Arteriviridae and Roniviridae
This chapter describes the properties of arteriviruses and roniviruses, and features of the diseases they cause in animals.
Arteriviridae; Roniviridae; arterivirus; ronivirus; Okavirus
Viruses within the families Arteriviridae and Roniviridae are included in the order Nidovirales, along with those viruses in the families Coronaviridae and Mesoniviridae (see Chapter 24: Coronaviridae). The Arteriviridae and Coronaviridae include a large group of viruses that infect vertebrates (principally mammalian viruses), whereas the Roniviridae and Mesoniviridae include viruses that infect invertebrates—crustaceans and insects, respectively. Viruses in these families have very different virion morphology, but the grouping reflects their common and distinctive replication strategy that utilizes a nested set of 3′ coterminal subgenomic messenger RNAs (mRNAs). The name of the family Arteriviridae is derived from the disease caused by its prototype species, equine arteritis virus. The family Roniviridae contains several genotypes of gill-associated and yellow head viruses.
Properties of ARTERIVIRUSES and RONIVIRUSES
The family Arteriviridae currently comprises a single genus, Arterivirus, which contains all member viruses: equine arteritis virus, porcine reproductive and respiratory syndrome virus, lactate dehydrogenase-elevating virus, simian hemorrhagic fever virus, and provisionally, wobbly possum disease virus, a novel nidovirus that was identified recently in Australian brushtail possums (Trichosurus vulpecula) in New Zealand (Table 25.1). It has been proposed that the family Arteriviridae be further subdivided taxonomically to accommodate the recently identified, highly divergent arteriviruses of African nonhuman primates and rodents. Five genera are included in this proposed classification, based on sequence and phylogenetic analysis of the open reading frame 1b. The family Roniviridae currently contains a group of related viruses causing disease in crustaceans that are members of a single genus, Okavirus.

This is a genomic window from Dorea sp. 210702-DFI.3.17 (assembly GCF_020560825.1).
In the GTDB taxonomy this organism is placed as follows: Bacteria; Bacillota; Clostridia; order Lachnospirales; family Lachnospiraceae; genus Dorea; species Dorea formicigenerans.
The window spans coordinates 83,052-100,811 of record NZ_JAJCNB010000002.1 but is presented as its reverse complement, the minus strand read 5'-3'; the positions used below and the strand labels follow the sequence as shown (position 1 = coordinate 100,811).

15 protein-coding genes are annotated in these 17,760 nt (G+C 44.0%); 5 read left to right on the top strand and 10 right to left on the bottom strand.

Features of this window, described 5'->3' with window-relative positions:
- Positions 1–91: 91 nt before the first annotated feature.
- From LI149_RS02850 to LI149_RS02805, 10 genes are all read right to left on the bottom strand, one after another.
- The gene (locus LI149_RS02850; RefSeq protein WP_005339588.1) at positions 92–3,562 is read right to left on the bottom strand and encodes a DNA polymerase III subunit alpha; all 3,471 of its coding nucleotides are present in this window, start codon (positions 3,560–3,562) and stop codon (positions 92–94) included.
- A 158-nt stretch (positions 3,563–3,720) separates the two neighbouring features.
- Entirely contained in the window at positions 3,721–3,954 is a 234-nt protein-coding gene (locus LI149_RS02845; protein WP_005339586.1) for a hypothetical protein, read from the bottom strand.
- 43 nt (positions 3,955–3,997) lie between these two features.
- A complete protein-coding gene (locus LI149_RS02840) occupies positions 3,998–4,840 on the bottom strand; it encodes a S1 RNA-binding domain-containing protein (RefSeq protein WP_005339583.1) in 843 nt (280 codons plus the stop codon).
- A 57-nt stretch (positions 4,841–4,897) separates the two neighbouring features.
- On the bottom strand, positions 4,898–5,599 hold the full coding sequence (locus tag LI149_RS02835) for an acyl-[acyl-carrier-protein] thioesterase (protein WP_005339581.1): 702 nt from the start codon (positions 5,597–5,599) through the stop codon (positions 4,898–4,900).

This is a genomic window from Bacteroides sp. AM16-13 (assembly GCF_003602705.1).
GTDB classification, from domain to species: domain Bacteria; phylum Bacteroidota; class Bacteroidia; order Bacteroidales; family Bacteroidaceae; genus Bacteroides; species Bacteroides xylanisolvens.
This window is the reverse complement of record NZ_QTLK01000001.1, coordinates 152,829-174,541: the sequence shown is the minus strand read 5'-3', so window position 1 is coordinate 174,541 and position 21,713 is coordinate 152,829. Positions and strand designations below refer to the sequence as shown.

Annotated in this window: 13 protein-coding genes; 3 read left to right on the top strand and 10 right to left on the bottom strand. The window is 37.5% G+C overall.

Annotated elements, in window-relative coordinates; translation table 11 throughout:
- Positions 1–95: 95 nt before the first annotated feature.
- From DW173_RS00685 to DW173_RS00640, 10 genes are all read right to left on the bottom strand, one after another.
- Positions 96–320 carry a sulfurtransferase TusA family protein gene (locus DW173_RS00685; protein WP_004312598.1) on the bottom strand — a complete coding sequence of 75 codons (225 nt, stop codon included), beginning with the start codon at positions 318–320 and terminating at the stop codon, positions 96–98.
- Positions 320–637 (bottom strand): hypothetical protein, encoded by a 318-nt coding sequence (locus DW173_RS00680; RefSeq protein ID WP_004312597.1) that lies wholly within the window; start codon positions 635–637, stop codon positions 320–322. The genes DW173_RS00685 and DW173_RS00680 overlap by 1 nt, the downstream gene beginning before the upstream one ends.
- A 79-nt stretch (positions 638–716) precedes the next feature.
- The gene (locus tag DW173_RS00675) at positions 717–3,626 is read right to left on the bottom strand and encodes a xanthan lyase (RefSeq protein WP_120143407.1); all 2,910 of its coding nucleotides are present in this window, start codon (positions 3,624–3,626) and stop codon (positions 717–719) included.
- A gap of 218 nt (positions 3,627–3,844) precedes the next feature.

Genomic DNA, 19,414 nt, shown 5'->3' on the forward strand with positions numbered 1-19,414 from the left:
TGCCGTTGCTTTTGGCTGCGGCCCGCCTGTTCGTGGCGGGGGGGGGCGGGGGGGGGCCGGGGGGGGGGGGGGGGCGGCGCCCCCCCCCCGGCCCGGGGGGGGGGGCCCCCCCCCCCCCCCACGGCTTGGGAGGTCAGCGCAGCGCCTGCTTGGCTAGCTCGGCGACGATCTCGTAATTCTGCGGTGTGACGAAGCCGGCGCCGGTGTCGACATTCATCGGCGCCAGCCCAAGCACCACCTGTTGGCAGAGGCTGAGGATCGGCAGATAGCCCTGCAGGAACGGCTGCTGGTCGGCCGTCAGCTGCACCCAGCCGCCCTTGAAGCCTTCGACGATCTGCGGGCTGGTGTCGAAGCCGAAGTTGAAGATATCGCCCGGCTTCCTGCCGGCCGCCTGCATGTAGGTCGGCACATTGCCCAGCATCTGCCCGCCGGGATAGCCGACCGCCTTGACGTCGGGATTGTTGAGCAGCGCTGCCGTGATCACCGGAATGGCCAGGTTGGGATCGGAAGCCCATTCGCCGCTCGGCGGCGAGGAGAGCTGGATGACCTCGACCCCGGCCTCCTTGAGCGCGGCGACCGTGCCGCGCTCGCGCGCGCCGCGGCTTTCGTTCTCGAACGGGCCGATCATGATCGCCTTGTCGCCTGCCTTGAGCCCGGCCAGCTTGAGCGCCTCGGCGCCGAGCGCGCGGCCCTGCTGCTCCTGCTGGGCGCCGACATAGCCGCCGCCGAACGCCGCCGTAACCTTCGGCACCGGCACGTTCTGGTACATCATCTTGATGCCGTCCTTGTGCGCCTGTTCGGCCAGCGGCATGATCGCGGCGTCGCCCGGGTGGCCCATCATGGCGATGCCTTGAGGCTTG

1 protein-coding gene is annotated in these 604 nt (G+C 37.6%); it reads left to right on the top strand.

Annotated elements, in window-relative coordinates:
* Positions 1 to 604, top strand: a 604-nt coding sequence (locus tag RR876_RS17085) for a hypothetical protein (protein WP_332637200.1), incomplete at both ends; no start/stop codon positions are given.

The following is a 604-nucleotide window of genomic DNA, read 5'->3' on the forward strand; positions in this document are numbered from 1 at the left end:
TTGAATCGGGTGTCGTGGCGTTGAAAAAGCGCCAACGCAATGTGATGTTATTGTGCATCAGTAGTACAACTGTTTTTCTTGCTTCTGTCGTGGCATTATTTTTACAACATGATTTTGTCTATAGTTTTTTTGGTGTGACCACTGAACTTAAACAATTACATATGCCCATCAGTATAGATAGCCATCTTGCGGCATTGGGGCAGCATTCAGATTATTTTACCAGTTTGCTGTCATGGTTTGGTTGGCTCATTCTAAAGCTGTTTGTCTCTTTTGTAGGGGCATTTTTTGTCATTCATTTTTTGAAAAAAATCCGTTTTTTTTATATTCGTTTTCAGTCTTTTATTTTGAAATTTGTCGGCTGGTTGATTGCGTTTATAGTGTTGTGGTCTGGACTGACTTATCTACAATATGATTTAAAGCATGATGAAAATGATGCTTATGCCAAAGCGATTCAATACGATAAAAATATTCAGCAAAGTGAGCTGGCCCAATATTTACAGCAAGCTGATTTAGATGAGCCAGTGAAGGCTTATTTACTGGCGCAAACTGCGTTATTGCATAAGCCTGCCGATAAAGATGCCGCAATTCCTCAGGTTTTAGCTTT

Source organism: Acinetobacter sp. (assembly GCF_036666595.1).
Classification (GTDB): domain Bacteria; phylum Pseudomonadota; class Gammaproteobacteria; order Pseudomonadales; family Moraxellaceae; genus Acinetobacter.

|Equine arteritis virus||Horse||Systemic influenza-like disease, arteritis, abortion, pneumonia in foals|
|Porcine reproductive and respiratory syndrome virus||Swine||Porcine reproductive and respiratory syndrome, systemic disease; abortion of sows or birth of stillborn or mummified fetuses; respiratory disease|
|Lactate dehydrogenase-elevating virus||Mice||Usually none, but the presence of the virus may confound research using infected mice|
|Simian hemorrhagic fever virus||Macaques||Systemic hemorrhagic disease, death|
|Wobbly possum disease virus||Australian brushtail possum||Neurologic disease|